• What project were you involved with and what was your role?
  • Was there anything about the project that made it an “only at GW” experience?
  • How did participating in this research project enrich your undergraduate experience?
  • How did mentorship play a role in your experience?
  • Will the experience impact your future education or career choices?
  • How will the skills you learned prepare you for future success?

Submissions are due by 5:00 pm on Wednesday, March 6, 2019.


Please send any questions to [email protected] with “Essay” in the subject line.

Strasser Writing Prize

The Strasser Prize is the annual writing prize, awarded for the best paper on any subject submitted by an Honors student in an Honors course taken during the previous or current academic year. The competition occurs in the Spring semester each year.

The Prize is named in honor of the founding director of the Honors Program, Susan Strasser, a noted social historian and the author of books such as Never DoneSatisfaction Guaranteed and Waste and Want.

One grand prize winner will receive a $100 prize. Two runners-up will receive a $50 prize each. A faculty committee of judges determines any and all winners.


Kiev Writing Prize

The Kiev Writing Prize supports short-term research and writing at the I. Edward Kiev Judaica Collection, housed in the Kiev Room of the Gelman Library. Applicants for the fellowship program must be conducting research in the field of 18th-20th century Jewish history, Hebrew literature, Jewish art or Hebrew booklore. Candidates may come from a variety of disciplines including, but not limited to, Graphic Arts, History, Religion, Comparative Literature, Bibliography or any relevant area of Judaic Studies.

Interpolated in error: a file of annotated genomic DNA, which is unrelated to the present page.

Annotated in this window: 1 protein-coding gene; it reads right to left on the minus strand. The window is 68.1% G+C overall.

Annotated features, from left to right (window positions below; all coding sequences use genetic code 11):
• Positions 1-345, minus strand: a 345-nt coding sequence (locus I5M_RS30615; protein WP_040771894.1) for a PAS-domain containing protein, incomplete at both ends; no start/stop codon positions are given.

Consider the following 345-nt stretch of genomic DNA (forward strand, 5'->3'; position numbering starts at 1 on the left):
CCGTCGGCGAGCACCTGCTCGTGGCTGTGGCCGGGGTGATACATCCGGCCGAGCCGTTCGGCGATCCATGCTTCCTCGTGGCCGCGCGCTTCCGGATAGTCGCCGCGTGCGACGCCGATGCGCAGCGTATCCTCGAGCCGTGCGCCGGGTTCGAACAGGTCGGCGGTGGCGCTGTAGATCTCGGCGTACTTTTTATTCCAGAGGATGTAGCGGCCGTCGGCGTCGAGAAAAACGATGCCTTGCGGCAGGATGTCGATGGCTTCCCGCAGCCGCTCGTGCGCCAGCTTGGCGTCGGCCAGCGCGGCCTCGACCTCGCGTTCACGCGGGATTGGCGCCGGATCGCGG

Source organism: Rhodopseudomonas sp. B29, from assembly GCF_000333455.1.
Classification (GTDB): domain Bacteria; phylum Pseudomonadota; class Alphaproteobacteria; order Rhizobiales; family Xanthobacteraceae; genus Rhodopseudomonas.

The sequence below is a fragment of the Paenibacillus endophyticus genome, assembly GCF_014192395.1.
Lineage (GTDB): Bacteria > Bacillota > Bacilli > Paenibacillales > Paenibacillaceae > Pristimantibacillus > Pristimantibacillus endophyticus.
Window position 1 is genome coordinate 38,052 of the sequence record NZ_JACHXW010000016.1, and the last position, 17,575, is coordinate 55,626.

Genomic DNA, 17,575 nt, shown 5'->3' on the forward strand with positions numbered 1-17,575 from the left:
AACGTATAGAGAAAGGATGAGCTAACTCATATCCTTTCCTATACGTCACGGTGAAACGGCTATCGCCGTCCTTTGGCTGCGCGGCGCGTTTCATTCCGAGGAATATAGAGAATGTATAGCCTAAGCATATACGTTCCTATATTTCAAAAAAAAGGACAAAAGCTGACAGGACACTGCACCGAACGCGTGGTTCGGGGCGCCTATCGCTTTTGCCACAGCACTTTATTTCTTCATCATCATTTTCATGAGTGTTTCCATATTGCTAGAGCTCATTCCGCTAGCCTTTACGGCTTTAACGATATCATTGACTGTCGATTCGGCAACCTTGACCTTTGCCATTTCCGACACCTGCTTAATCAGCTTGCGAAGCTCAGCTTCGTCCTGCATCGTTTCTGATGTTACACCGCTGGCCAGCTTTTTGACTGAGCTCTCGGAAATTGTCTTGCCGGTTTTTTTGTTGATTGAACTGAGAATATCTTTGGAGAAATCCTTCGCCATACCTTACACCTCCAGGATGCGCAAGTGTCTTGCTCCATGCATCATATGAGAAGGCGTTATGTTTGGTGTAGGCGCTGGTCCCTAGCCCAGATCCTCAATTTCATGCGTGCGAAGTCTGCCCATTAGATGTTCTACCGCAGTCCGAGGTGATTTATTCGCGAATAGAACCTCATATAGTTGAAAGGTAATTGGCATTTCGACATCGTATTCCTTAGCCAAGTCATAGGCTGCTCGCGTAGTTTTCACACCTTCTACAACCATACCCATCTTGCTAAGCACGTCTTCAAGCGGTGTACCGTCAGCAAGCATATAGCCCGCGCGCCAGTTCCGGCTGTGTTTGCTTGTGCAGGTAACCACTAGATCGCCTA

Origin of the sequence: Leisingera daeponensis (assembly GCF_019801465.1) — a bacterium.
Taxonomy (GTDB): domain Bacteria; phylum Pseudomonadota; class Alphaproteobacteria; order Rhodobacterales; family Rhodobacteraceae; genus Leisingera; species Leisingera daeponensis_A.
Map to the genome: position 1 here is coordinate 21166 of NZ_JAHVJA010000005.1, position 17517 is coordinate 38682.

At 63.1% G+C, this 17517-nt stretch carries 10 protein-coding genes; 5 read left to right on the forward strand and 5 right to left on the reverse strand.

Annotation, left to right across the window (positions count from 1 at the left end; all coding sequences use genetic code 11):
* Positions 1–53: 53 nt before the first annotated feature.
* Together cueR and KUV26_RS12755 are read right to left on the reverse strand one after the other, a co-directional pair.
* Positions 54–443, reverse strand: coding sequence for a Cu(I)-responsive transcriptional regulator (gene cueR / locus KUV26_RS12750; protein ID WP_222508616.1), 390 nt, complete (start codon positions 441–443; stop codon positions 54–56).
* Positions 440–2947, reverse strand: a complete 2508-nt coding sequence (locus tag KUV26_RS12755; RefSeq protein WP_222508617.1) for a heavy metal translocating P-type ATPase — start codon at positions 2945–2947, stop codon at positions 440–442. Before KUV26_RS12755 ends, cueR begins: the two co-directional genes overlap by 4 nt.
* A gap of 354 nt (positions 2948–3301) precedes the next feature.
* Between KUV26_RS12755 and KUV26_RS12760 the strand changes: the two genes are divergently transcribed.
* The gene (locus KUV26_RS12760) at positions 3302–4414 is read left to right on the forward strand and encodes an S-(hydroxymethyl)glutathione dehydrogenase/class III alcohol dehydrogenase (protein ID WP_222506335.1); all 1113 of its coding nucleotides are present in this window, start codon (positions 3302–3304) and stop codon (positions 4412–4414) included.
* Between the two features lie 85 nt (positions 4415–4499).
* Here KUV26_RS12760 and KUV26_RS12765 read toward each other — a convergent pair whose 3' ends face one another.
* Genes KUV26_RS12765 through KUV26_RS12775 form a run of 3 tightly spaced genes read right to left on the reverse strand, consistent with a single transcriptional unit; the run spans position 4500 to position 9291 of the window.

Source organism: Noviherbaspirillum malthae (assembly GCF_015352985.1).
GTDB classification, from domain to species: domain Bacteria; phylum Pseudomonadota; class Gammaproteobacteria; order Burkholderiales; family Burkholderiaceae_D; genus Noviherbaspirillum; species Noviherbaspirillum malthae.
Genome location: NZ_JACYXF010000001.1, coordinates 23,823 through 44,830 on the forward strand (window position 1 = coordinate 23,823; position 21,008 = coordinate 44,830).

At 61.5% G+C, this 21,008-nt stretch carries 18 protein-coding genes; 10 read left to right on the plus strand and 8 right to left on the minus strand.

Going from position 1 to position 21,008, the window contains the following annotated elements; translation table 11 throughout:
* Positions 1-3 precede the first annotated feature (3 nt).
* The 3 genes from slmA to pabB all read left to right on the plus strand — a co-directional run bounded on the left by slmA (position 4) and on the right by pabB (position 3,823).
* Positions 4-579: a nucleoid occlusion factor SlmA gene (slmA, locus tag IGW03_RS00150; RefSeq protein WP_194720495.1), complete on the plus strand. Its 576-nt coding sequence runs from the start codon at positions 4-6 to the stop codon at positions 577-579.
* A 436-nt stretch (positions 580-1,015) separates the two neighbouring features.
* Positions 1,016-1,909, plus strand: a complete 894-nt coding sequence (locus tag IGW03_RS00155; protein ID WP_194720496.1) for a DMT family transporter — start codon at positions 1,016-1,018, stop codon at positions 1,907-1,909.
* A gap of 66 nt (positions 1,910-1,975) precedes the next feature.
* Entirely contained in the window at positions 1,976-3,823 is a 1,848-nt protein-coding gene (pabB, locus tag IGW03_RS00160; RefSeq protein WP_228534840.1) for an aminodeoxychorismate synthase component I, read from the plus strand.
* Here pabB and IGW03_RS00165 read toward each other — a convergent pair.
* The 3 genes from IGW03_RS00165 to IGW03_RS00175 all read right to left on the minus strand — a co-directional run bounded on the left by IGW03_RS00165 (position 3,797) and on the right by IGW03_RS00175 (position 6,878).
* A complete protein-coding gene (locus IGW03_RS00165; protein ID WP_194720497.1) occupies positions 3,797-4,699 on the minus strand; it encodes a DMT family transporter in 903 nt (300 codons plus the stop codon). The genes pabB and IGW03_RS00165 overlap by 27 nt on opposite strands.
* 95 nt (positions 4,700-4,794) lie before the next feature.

The award consists of $750 to one undergraduate student at GW in the final years of matriculation (Junior or Senior status).

Applications are due by November 21, 2018.  Fellowships will begin in January 2019.


GW Undergraduate Research Symposium

The GWU SRF will be hosting an undergraduate research symposium on April 18, 2018 at which students will have the opportunity to present their own, original research. This is a great opportunity to gain experience presenting in a formal seting. Feedback will be provided by SRF Board members and GW professors. Various other research roundtables will b held leading up to the event to support students in designing and preparing for the symposium. Please visit their website for more information.


DC Student Arts Journalism Challenge

Founded in 2006 by editor Robert Bettmann, the arts magazine Bourgeon holds an annual competition that identifies and supports talented young arts journalists, in order to encourage serious consideration of arts writing. The competition is judged by a panel of professional critics, including in past years Philip Kennicott (Washington Post, winner of the 2013 Pulitzer Prize for criticism) and Sarah Kaufman (Washington Post, winner of the 2010 Pulitzer Prize.

The work of three finalists will be published in the magazine, and the winner receives a $250 dollar cash prize.

Free to enter, the deadline for applications is Friday, January 25th, 2019.

The 8th annual Student Arts Journalism Challenge is supported by a grant from the DC Commission on the Arts.